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How To Merge Two Companies

Merging small businesses can be very beneficial to both sides of the merger. If you merge your small business with another company, you'll encounter a new set of legal concerns with your new consolidation.

Read on to learn some key points for business owners to consider before a merger and understand how to merge two companies.

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What Is a Merger?

A merger is not an acquisition. Mergers & acquisitions are often one department in some markets, so it's easy to confuse the two. Acquisitions are where one company is taken over by another company.

A merger occurs when two or more companies join to form one new or existing business. Both entrepreneurs benefit and typically continue in the business. The final structure and details vary from agreement to agreement. From a financial standpoint, the two companies generally combine their assets and liabilities to improve their overall financial picture. This usually helps increase the overall business valuation.

What To Look for in a Company When Merging

Before agreeing to a merger, look into the other company's financial, legal, and operational health. It can seem tedious, but you have to do your due diligence.

Consider the following critical factors and information you'll probably have to provide to the other company:

  • Copies of balance sheets, tax returns, and accounting records
  • Company's valuation
  • List of assets
  • Operating costs
  • List of existing customer base
  • List and valuation of any real estate the company owns or has an interest in
  • List of employees and employee benefits
  • Information about any pending lawsuits against the company
  • Locations where the company is authorized to do business
  • Copies of the acquiring company's articles of incorporation and bylaws, if applicable

While this is not a complete list, it will help you evaluate whether to continue with a small business merger.

Issues To Negotiate When Merging Companies

Suppose you decide to pursue a merger with another company. In that case, many issues will be considered and negotiated during the process.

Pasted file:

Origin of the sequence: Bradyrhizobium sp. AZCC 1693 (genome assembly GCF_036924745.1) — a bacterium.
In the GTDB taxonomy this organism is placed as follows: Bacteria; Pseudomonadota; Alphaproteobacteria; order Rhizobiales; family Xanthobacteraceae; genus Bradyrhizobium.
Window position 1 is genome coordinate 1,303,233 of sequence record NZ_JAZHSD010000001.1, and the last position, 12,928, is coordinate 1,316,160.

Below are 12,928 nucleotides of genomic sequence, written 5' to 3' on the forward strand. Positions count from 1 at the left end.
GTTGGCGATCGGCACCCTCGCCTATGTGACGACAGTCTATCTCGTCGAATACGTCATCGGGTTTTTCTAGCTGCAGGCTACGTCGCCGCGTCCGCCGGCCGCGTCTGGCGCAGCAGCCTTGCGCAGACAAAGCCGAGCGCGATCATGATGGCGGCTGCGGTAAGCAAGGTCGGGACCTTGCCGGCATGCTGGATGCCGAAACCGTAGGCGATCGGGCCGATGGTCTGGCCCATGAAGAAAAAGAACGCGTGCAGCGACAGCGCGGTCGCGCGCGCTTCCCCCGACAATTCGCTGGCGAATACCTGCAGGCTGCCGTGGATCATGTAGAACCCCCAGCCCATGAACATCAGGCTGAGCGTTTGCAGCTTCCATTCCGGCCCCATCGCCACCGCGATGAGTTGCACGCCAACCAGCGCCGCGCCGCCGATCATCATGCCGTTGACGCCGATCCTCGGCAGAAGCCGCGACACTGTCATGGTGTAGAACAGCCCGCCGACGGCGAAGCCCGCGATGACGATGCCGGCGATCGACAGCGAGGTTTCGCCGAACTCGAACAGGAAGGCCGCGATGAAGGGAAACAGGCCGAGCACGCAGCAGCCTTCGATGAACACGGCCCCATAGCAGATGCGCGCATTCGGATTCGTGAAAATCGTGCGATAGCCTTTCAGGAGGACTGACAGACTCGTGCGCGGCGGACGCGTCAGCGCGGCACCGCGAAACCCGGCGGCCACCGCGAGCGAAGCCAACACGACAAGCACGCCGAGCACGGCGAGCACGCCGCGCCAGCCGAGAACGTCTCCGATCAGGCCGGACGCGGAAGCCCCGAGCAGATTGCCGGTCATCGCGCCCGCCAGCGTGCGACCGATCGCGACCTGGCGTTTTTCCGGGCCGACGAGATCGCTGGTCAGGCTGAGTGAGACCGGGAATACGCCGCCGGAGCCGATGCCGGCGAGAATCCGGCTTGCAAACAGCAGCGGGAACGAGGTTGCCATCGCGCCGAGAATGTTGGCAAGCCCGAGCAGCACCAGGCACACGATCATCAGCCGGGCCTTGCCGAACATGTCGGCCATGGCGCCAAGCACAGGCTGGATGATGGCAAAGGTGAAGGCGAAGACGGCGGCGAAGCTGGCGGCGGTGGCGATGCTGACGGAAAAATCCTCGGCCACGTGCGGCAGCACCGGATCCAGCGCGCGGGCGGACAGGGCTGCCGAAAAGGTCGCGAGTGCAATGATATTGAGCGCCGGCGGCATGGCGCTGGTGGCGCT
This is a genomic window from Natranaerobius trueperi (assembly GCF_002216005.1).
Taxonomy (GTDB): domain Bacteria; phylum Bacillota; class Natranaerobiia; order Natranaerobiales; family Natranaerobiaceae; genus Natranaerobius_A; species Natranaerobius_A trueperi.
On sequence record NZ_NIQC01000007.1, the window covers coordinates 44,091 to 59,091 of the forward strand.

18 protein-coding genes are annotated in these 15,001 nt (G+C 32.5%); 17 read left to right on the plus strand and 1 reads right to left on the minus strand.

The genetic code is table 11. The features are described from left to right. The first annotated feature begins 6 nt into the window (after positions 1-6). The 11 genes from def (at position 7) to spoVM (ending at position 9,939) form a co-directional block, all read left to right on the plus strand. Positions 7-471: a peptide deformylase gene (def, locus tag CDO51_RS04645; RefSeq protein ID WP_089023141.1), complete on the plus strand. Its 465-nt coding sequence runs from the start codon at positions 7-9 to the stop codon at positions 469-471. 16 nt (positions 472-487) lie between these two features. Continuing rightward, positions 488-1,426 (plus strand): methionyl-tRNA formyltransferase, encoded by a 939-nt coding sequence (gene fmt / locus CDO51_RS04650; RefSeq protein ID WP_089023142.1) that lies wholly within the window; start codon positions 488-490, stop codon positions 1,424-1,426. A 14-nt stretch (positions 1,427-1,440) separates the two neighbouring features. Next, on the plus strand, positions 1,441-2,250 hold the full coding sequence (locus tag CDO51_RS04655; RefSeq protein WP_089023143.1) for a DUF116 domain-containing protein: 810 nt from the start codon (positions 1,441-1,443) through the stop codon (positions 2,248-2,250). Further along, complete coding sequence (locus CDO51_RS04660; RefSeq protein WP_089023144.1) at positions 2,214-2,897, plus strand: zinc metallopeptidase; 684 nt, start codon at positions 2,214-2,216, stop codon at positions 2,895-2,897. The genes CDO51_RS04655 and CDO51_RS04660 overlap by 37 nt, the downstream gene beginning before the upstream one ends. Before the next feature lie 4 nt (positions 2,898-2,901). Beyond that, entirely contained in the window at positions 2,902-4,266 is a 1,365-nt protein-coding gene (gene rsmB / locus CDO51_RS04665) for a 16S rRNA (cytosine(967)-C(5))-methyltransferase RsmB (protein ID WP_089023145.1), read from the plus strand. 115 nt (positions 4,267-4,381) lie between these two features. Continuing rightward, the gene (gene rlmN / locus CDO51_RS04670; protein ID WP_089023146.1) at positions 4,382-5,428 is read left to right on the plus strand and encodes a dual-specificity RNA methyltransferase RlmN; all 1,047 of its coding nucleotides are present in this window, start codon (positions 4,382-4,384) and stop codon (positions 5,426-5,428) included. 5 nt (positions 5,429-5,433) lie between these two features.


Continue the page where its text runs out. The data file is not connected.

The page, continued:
• What will your legal structure look like once you join forces?
  • How will you combine your boards of directors, executive officers, and others in management?
  • Will the merger create redundancies such that certain employees or departments must be let go?
  • What will the new company's name be? You may choose a new name altogether, keep the name of only one of the companies, or combine the two names into one (for example, when the Thomson Corporation and the Reuters Group became Thomson Reuters).
  • What are the reasons for terminating or ending the merger?
  • What is the valuation price for each business?
  • How will the merger be funded?

You may also need to consider how you'll combine stock options since one company's stock is probably worth more than the other's.

Types of Mergers

There are a few forms of small business mergers. Pick the one that best suits your own small business merger's needs.

  • Conglomerate mergers occur when two companies from different industries merge. An example of a conglomerate merger is when the online site Amazon merged with grocery store Whole Foods.
  • Horizontal mergers occur when two businesses in the same industry combine. An example of a horizontal merger is Disney and Pixar combining forces. Both create animated movies.
  • Vertical mergers occur when two businesses with different supply chains merge to provide a common service. An example was when eBay and PayPal merged. eBay provides the supply chain for selling products, and PayPal is the chain that allows payments for the products.

An alternative to a merger is forming a new business entity, with each company being a partner. This requires a new employer identification number (EIN), legal structure, and tax returns.

Post-Merger Steps

You've finished your company merger. Now you have a combined company. You have a few steps left before you can comfortably move forward:

  • Restructuring corporate organizational chart and positions
  • Press release to announce the merger
  • Social media announcements
  • New domain or website

You could also hire a merger company to do this for you.

Merger Professionals Who Know How To Merge Two Companies

A merger is a demanding operation with many moving parts. Thankfully, many merger professionals handle these types of transactions for a living. One such professional is the intermediary, who can represent you during the process. They can help structure and negotiate the final merger agreement.

Mergers also have many legal ramifications. When completing a merger, you often must consider securities, antitrust, and tax laws, as well as other applicable state and federal laws. An experienced attorney can help ensure that you comply with the regulations crucial to your situation. Some attorneys even focus solely on mergers and acquisitions.

Start the Merger Process by Contacting an Experienced Attorney

Even though companies merge daily, the process is laborious and complicated. While the final merger can produce a stronger, more efficient, and more productive company, many financial, legal, and structural aspects must be evaluated and negotiated for the process to go as smoothly as possible. Get experienced advice by contacting a local mergers and acquisitions attorney who can merge two companies like yours.

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